Dr. Ramadoss - Leader of the "most backward" condemns TN Education Policy
TN often portrayed as the paradise of caste-based social justice has recently won encomiums from the nation's top political leaders for its advances in the field of education ( See the news in the bottom). Many social justice enthusiasts have also pointed out to the wonderful features of TN achieved as a result of hundred years of caste-based social justice policies of inclusion and exclusion. But Dr. Ramadoss, the leader of PMK, a party claiming to represent the "most backward" does not agree with the assessment that TN has made great strides in education. Recently in a speech reported in a section of the media he has said the following: · The TN government's higher education policy, including creation of private universities, will ultimately make higher education inaccessible to the poor; · The number of students pursuing higher education in TN was just 6.4 percent whereas number of students pursuing higher education at national level was 12.4 per cent; · Despite the existence of over 350 professional colleges in the TN State, condition of higher education in TN was very pathetic. 80% (Eighty per cent) of students admitted to self-financing professional colleges were from other States. · Several girls had discontinued education after higher secondary since several districts did not have higher education facilities; · He has demanded that the Department of Higher Education of TN should conduct a survey of number of Tamil students admitted to private professional colleges to assess real benefits enjoyed by students; ------------------------------------------------------------------------------------------------------------------------------ 12.09.08 Ramadoss assails higher education policy 12.09.08 Staff Reporter "Only the people who have money will get admission in professional colleges"
THENI: The State government's higher education policy, including creation of private universities, will ultimately make higher education inaccessible to the poor. Only the people who have money will get admission in professional colleges, according to S. Ramadoss, Pattali Makkal Katchi founder. To assess real benefits enjoyed by students, the Department of Higher Education should conduct a survey of number of Tamil students admitted to private professional colleges, Dr. Ramadoss told reporters here on Thursday. Number of students pursuing higher education at national level was 12.4 per cent whereas it was just 6.4 per cent in the State, Dr. Ramadoss claimed. Despite over 350 professional colleges in the State, condition of higher education was very pathetic. 80% (Eighty per cent) of students admitted to self-financing professional colleges were from other States. Theni district had neither government engineering college nor an arts college for women. Several girls had discontinued education after higher secondary. The government should start a women's college immediately, he said. Condemning acute power crisis, he said the PMK would stage demonstration before district and taluk headquarters on September 16 demanding resignation of Electricity Minister Arcot N. Veeraswami. http://www.hindu.com/2008/09/12/stories/2008091260840800.htm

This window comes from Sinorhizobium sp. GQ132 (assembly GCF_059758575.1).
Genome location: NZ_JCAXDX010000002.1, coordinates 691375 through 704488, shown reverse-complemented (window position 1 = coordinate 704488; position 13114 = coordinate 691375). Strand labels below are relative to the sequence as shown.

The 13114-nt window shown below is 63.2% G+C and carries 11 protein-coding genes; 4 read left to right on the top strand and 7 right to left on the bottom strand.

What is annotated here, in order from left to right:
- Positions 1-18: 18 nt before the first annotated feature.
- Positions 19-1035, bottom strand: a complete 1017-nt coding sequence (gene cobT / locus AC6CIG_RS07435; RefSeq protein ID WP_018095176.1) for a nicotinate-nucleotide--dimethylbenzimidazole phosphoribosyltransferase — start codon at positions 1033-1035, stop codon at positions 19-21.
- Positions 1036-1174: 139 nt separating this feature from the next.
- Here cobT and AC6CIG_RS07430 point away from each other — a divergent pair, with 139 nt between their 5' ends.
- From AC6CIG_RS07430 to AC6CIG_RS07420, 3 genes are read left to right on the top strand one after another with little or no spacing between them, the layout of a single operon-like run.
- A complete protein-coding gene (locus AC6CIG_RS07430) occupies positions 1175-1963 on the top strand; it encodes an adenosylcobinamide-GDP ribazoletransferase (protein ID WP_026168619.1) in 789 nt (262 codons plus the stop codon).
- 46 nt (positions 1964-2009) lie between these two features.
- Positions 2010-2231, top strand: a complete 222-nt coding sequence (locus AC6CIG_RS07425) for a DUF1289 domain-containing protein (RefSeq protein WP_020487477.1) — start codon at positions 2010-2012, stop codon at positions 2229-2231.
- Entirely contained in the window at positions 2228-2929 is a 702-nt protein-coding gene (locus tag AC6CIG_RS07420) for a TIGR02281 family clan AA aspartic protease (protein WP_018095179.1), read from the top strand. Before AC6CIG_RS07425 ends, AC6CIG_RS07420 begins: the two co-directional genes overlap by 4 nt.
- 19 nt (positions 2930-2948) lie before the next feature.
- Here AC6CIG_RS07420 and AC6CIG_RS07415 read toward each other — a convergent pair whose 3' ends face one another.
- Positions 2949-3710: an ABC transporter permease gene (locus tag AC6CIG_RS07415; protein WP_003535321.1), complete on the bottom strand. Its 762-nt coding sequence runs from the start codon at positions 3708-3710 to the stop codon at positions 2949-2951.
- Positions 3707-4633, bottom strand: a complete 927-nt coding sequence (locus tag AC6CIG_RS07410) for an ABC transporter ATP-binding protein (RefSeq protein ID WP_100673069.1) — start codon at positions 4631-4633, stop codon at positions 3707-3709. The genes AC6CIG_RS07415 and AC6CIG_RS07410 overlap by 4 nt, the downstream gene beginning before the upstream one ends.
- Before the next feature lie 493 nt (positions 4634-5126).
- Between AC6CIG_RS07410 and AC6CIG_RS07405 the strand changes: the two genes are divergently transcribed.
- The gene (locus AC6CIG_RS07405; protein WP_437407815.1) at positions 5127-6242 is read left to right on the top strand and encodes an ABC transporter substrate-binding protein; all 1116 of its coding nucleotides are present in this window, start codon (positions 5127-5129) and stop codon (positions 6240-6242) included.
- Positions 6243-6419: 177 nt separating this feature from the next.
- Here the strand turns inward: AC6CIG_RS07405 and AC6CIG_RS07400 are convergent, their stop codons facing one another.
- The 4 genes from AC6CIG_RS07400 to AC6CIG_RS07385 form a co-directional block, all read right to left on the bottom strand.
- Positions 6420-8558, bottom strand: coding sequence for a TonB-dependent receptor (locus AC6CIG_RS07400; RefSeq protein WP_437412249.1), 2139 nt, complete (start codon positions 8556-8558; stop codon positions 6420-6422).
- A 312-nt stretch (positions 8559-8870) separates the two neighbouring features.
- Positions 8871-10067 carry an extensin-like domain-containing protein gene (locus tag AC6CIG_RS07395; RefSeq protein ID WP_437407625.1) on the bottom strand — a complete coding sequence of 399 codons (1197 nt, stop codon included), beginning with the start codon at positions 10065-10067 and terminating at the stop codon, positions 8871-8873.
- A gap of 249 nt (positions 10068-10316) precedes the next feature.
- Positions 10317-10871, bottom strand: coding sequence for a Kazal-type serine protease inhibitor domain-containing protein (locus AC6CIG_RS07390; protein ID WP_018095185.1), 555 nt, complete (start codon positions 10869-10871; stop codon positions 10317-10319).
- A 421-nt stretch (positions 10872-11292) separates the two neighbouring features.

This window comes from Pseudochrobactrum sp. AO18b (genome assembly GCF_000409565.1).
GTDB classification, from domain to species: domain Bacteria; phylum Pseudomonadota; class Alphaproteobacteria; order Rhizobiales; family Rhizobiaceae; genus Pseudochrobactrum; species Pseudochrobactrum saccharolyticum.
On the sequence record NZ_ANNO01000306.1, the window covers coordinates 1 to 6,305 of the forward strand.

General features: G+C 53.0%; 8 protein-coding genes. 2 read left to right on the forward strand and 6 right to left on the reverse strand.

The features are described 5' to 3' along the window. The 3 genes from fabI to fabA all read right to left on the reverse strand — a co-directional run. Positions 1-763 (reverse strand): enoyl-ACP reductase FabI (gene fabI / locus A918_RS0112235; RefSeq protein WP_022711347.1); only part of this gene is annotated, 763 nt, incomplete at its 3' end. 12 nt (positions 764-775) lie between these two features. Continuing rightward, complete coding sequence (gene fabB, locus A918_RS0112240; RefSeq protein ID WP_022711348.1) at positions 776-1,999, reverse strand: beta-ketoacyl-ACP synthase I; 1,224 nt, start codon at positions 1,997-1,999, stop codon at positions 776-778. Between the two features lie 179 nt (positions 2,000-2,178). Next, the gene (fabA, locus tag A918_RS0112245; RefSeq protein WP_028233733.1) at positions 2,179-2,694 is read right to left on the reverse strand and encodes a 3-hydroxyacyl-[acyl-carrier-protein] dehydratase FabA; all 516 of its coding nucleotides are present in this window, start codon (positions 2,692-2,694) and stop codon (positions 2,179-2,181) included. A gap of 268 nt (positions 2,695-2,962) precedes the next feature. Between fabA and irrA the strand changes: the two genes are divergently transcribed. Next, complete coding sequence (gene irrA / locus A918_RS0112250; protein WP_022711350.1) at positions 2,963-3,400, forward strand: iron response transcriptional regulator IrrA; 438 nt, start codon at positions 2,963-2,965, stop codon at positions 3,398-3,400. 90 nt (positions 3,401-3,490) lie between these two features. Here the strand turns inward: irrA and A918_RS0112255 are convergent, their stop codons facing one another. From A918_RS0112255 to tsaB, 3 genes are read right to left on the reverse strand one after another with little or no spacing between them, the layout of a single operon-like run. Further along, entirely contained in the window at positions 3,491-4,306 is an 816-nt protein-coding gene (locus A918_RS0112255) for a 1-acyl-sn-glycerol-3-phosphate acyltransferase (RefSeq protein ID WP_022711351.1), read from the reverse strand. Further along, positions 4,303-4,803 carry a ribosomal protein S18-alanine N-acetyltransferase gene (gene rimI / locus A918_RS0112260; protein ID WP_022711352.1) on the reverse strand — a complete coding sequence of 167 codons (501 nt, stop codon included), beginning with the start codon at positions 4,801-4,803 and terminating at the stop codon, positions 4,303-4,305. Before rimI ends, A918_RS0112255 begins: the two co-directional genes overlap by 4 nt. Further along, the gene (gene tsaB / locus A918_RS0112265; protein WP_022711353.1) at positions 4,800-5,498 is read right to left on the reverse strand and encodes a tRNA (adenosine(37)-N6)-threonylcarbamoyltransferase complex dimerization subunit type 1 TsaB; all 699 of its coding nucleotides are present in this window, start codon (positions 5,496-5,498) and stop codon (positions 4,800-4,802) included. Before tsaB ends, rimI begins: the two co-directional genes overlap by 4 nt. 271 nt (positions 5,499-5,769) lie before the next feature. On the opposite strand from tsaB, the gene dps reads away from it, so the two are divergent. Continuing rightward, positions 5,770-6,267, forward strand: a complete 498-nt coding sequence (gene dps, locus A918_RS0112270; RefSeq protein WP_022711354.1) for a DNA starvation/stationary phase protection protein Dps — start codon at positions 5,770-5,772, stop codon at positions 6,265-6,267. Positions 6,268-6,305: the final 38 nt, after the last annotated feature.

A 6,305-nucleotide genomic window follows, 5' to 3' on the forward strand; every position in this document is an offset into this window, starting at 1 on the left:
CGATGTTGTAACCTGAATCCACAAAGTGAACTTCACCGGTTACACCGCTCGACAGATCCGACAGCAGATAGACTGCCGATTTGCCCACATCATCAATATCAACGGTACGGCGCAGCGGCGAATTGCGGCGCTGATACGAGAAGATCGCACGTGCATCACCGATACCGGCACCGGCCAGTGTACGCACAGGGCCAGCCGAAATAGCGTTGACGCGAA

India must combine inclusion and excellence: Manmohan Priscilla Jebaraj ,September 6, 2008: The Hindu
SPECIAL HONOUR: Tamil Nadu Chief Minister M. Karunanidhi receiving the honorary doctorate from Governor and University of Madras Chancellor Surjit Singh Barnala at the sesquicentennial year special convocation of the University, in Chennai on Friday. Prime Minister Manmohan Singh (right) and UPA chairperson Sonia Gandhi also were conferred honorary doctorates. Others in the picture are Vice-Chancellor S. Ramachandran (left) and Tamil Nadu Higher Education Minister K. Ponmudy.
CHENNAI: “An innovative India must combine both inclusion and excellence and it is wrong to see them as two separate and contradictory goals," Prime Minister Manmohan Singh said, accepting an honorary doctorate from one of the pioneers of Indian education, the University of Madras.
Marking the end of its 150th year celebrations on Friday, the university held a special convocation to confer honorary doctorates on Dr. Singh, Chief Minister M. Karunanidhi, Congress president Sonia Gandhi and United Nations Industrial Development Organisation Director-General Kandeh K. Yumkella.
Dr. Singh pointed out that the Indian civilisation had always been a land of learning, giving birth to scientific ideas, ancient languages, great religions, literature and art. “If there was one fault with that culture, it was that opportunities for learning were not available to all. Today we can say with pride that democratic India is making determined efforts to extend this right to all our citizens," he said.
He rebuked critics who “focussed on short-term problems and on issues pertaining to access to what is presently available." He felt that attention should instead be devoted to “growth and development and to the challenge of a multi-fold expansion of opportunities." Such expansion should not compromise on quality, but should still ensure access, he said.
“Tamil Nadu ahead"
Mr. Karunanidhi noted that Tamil Nadu had led the way in opening the access gates by spearheading reservation in education for the backward communities. This had provided a ladder of social and economic advancement for the poor and downtrodden, he said.
Ms. Gandhi praised the Tamil Nadu example, saying it proved the potent force of education in social transformation and showed how expansion could go hand in hand with quality. “This is a lesson for the country, especially for those States now seeing the social revolution that Tamil Nadu saw in the early 20th century," she said.
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